How To Psychoanalyze Someone: Chapter Three Their Past ; Free Excerpt

Just wanted to post this part of chapter three. From How to psychoanalyze someone. Sorry about the formatting - I copied and pasted from the e-book turning into the physical copy - which should be up in 72 hours. 
~A reader just submitted a story to me, and allowed me to use it for the revision of How to make someone obsessed with you. I encourage you to do so as well. Thank you - enjoy this free chapter. ~~~ 


Chapter Three Their Past

IT IS RARE PEOPLE SEE the world for what it is. Essentially we are walking filters; projecting our past experiences onto our present expe- rience. People easily manipulated are unaware of the workings of their minds, ignorant of their destructive search for the past to repeat itself again. Take control of your victim by replaying the past they continue to search for. Within this chapter are the major factors that determine how you replay your target’s past.

Transport Your Target to Child- hood
READERS ASK ME WHAT inspired the beginning of my books. The simple answer would be my crooked family. The parental techniques were built on a strict foundation of power dynamics. At a young age, using my sexuality to obtain my heart’s desires, and exploiting men was encouraged - if not the norm. Their parenting techniques primed me to seek out power. Using my desires for good, came the creation of this book.

Why is this important?
OUR RELATIONSHIPS WITH our parents shaped and molded our perceptions - which become our reality. When we were born, we were a blank canvas. The painters of our empty canvas were our parents and/or guardians. The canvas being your mind, and the parents/guardians using the paint brushes to shape and mold your beliefs and perceptions of the world - including love.
A small number of people are aware of the workings of their families, thus yielding to these passed down beliefs. Most people don't stop to wonder: why do I believe this? Why do I behave this way? This loophole
in the ignorant human psyche, is where people like us come in; the ma- nipulators, the highly functioning sociopaths, and power seekers.
There are two factors with regards to how our parents/guardians/ family influence our perspectives on love. The first factor is your beliefs. Second; what characteristics you seek in prospective partners. If a child witnesses abuse between their parents - they’ll believe that’s what love is supposed to be. Correlating the first example with the second one - the person with this belief will seek out a partner who will validate these be- liefs. In this case, a partner who may be abusive.
How to find out their relationship with their parents:
THERE ARE SPECIFIC questions you should ask if you want to un- derstand your target’s relationship with their parents. Firstly, how and what you ask about their relationship with their parents or guardians de- pends solely on the kind of relationship you have with them, currently. On the contrary, if you’ve developed a close relationship - this is your cue to ask anything you’d need to know for your benefit. Listen for specif- ic things like if they are close with their family. Observe any patterns in your conversations about their parents. Most people are comfortable dis- cussing their family relations. If not - you’d have a lead. The more dys- functional the family is, the easier it is to control your target.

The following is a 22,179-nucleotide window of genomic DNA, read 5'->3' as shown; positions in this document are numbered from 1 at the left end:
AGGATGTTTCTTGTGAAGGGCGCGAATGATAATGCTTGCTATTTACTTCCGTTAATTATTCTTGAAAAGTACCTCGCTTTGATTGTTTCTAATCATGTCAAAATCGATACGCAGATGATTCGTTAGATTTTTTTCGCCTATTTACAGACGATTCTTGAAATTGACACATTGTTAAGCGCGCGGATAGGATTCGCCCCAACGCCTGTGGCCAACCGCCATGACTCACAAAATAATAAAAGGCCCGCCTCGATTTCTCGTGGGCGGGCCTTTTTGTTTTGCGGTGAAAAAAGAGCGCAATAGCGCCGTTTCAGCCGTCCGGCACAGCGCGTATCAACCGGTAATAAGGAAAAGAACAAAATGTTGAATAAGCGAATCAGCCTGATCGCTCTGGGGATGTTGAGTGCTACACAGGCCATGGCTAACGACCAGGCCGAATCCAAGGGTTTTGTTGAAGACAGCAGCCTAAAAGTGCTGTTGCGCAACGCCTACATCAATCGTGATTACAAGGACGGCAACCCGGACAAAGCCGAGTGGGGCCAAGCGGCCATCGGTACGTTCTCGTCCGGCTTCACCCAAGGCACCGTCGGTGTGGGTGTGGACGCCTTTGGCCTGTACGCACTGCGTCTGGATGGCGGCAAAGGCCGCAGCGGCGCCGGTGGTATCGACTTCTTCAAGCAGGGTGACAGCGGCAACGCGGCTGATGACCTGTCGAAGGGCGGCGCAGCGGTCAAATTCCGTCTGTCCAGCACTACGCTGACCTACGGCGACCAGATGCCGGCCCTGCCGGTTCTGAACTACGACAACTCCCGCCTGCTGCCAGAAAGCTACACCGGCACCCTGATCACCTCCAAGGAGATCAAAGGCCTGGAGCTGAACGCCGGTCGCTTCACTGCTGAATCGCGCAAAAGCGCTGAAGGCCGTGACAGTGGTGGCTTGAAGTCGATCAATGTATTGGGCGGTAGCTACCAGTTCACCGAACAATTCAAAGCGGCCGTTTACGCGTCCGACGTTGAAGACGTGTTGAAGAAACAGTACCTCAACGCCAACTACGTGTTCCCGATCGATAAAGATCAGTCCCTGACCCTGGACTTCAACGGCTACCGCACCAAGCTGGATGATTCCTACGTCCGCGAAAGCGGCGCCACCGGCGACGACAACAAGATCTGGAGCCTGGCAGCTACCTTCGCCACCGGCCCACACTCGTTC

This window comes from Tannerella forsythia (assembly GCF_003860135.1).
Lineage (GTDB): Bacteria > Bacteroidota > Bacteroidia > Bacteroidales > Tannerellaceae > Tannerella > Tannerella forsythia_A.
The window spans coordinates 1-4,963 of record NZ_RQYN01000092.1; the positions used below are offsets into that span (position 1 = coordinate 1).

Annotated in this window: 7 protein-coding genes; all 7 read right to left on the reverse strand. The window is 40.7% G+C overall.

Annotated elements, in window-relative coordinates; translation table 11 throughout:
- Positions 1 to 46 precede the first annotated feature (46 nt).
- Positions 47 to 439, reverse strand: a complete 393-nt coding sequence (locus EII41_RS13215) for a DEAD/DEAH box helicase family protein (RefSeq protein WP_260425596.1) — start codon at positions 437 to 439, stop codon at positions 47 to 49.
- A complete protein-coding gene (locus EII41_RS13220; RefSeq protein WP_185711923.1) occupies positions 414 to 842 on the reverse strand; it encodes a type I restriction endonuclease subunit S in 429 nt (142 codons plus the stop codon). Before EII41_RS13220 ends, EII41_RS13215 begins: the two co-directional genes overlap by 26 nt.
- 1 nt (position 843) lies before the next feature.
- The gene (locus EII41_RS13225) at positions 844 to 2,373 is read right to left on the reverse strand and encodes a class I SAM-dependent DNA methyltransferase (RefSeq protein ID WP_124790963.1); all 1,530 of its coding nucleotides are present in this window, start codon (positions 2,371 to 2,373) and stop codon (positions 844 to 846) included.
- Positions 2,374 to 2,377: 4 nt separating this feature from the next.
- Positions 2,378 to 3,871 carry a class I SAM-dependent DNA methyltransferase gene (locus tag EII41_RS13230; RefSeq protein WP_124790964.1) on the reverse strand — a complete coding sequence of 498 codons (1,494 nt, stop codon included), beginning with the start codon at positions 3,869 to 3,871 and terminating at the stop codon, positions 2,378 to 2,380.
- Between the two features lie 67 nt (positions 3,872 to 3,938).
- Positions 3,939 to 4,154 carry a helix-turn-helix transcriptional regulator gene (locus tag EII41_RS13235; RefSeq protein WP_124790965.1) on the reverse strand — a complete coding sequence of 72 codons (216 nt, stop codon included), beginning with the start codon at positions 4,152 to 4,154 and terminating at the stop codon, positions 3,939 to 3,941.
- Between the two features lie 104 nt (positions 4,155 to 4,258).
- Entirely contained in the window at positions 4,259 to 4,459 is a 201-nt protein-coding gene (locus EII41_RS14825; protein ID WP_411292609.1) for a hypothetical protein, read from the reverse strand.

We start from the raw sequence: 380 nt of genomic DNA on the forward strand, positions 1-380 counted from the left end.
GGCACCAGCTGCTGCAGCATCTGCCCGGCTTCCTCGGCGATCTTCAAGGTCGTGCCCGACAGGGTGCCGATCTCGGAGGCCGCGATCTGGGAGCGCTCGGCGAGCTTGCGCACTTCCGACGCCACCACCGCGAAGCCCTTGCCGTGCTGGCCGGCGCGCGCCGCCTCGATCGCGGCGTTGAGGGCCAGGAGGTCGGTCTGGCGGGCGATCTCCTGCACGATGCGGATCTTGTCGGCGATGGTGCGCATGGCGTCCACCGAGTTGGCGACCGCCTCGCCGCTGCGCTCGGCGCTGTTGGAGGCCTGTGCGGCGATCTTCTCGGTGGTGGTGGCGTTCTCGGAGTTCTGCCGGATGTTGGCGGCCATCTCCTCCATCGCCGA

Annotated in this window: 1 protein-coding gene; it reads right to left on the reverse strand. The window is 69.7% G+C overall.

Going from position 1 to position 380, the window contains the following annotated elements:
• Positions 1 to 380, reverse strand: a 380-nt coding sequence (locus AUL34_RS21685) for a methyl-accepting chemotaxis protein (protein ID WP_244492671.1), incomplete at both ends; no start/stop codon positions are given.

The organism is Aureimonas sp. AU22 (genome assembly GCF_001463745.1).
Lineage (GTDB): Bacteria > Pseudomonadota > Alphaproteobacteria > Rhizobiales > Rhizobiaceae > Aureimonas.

HERE I’LL DISCUSS TWO perfect examples. Jamie* lacked security in her family. Security was what she desperately wanted. There were many indirect ways I provided security for her. One of the few things was displaying a calm and collected mindset. I was firm about my decisions, and made some suggestions about activities we could do during our mee- tups - that implied how stable I was. Activities such as going to a cafe, having a healthy dinner, and if the weather permitted it - a walk in the
park. These activities were the complete opposite of what her standard friends would do: clubbing, drugs, drinking, and the like. She came to me to provide her deepest need: security.
The second example is a textbook case of a person seeking his parental characteristics in his partner. Ryan* is an attractive young man - and knows it. Getting any girl to be his girlfriend was easy for him. There was a pattern for him, he seemed to attract partners who were party go- ers, and drug users. These women were somehow tied to his mother. Ob- taining drugs, alcohol and free passes to parties. Like the women, Ryan's mother had her own choice of drugs: money and power. The ways these women went after drugs, were the same ways Ryan's mother retrieved money and power.
However, one girl came into the picture that got him to commit. While the other women shared similar traits, this girl shared one trait with his mother no other girl has: this woman ridiculed him, criticized him, made him feel unworthy. They're still together. This is the longest he's ever been with a woman.
Our subconscious minds search for people who inflict pain on our deepest wounds. This is because it thinks it is healing itself by finding more wounds, and it is familiar to us.
What to do with this information:
LISTEN CLOSELY TO HOW they describe their relationship with their parents.
Display their parents or guardian's traits they like, and validate their beliefs on love created by their parents. This is why you see people who lived in abusive households and you wonder why they can't just leave their abusive relationship - after all, it is the most logical solution - right? Try to avoid any parental traits your target despises in their parental fig- ures.

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